Feats in Tigray and DRC should embolden Kenya's peace efforts

From left: Chief of Staff of Ethiopian Armed Forces Birhanu Jula, former president Uhuru Kenyatta, African Union envoy Olesegun Obasanjo, and Tigray Forces head Tadesse Werede. [AP Photo]

When President William Ruto named his predecessor and bitter foe Uhuru Kenyatta as a special peace envoy in the region, the appointment caught most political pundits by surprise.

But the past four months, following that announcement, have not only proved critics wrong but also demonstrated Kenya’s political maturity among the league of nations, and buttressed the country’s monumental stature as the diplomatic pillar of the region.

Within that short period, Kenya has brokered a truce between warring factions in eastern parts of the Democratic Republic of Congo (DRC) and in the troubled Tigray region of Ethiopia, setting a firm foundation for long-term peace.

In November last year after several rounds of talks, the Ethiopian government and rebel Tigray forces “agreed to permanently silence the guns,” signalling an end to the conflict that has rocked the region for decades.

The M23 rebels in Eastern DRC also, earlier this month, announced a ceasefire and orderly withdrawal from conquered territories as part of the political peace process.

These two wins, and the corresponding long-term local and regional benefits demonstrate how seriously Kenya should enhance its diplomatic standing as the peace, security and economic hub of the East African Community and the larger Horn of Africa, even as we deal with pressing domestic challenges.

The long-term benefits of political stabilisation of the region are more investment opportunities, and a more conducive economic climate to win the confidence of the international community.

For decades, Africa has been the centre of international ridicule; mocked with the most disparaging names over our endless begging for international interventions to end conflict and hunger ravaging the continent.

Kenya is a commercial hub of the region boasting of the sixth largest economy on the continent by Gross Domestic Product, and the largest in the Eastern African region.

We are also the gateway to several landlocked countries in the region, whose importation of goods through the Port of Mombasa has been a source of livelihood for millions of Kenyans.

As a former member of the United Nations Security Council, Kenya –  through its ongoing efforts for long-term stabilisation of the region – has an enviable opportunity to change this discourse for the betterment of Africa and the greater good of our people.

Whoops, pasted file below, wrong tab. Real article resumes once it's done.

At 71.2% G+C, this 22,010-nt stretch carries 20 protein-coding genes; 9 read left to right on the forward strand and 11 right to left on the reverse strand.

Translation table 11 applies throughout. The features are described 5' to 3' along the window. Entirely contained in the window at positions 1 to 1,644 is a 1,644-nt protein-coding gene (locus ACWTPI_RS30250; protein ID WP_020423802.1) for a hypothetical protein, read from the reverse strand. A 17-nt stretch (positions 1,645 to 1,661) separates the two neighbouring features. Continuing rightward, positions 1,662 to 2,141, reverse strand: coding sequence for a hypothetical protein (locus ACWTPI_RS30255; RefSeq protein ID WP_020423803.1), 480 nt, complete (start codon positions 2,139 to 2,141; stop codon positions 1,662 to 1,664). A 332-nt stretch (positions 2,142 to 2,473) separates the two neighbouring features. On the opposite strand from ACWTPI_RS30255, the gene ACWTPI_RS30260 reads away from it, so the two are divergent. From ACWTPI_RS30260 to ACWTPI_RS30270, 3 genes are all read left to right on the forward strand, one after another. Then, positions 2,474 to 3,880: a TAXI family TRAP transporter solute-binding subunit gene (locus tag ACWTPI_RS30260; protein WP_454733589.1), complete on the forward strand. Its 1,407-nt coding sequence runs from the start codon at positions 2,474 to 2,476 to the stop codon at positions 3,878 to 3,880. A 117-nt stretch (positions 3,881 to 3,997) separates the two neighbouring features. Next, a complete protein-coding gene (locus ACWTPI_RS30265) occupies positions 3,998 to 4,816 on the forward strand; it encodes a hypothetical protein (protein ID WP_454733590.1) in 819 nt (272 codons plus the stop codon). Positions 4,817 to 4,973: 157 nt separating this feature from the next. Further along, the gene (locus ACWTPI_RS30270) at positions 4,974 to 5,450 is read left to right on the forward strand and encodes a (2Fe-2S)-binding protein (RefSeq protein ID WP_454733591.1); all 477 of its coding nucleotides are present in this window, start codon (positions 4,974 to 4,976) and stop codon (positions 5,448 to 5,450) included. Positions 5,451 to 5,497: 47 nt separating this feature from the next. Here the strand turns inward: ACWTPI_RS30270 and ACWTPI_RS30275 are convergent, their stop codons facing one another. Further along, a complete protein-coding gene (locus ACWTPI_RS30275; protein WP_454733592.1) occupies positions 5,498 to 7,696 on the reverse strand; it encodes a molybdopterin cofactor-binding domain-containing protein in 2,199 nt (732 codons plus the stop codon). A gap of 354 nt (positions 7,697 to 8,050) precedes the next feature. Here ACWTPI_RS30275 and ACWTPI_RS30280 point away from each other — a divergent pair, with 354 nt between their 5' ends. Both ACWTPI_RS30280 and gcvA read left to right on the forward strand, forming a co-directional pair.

As the chairperson of the National Assembly Defence, Intelligence and Foreign Relations Committee, one of my earliest assignments last year was to vet the Kenyan government’s request to deploy troops to eastern DRC.

This conflict has taken many dimensions throughout the six decades following Congo’s independence from Belgium, marked with notorious cycles of secessionist movements and deadly civil wars that have left the mineral-rich country at the mercy of international cartels.

I remember deliberating for hours with my committee members on the worst that could happen if we declined the government’s request to deploy our troops to the East African Community Regional Force in DRC.

This deployment would be a Kenyan commitment to intervene in a conflict in a country with which we do not share a border. That said, there were threats of monumental proportions on regional peace and security as well as uncertainties on the fate of critical Kenyan investments locally and within the region.

At stake were Kenyan businesses of critical strategic interest like numerous banks, thousands of Kenyan businesspeople working in DRC, bilateral trade between Kenya and DRC as well as utilisation and future fortunes of the Mombasa Port which is the source of livelihood for thousands of Kenyan families.

History has shown that Kenya has suffered the worst brunt of conflicts in the region, ranging from hosting millions of refugees from war-torn neighbouring countries, to suffering the wrath of terrorist groups in the region.

Yet, the same history has shown that Kenya has made significant diplomatic strides by silencing guns within the region to the economic benefit of our people and continent.

If parties in the Tigray conflict heed the ceasefire agreement, Kenya will have assisted to broker truce to one of the region’s most brutal conflicts, and enhance bilateral trade opportunities between Kenya and Ethiopia to the benefit of our people.

At the same time, Kenya stands to multiply the economic fortunes of Kenyans who draw their lifeline from the Port of Mombasa and the other economies that rely on the cargo business between Mombasa and Kinshasa if the guns go silent in the DRC.

Kenya has established an enviable legacy of a caring big brother and a dependable ally of strategic international superpowers and we must do everything within our powers to jealously guard this feat.


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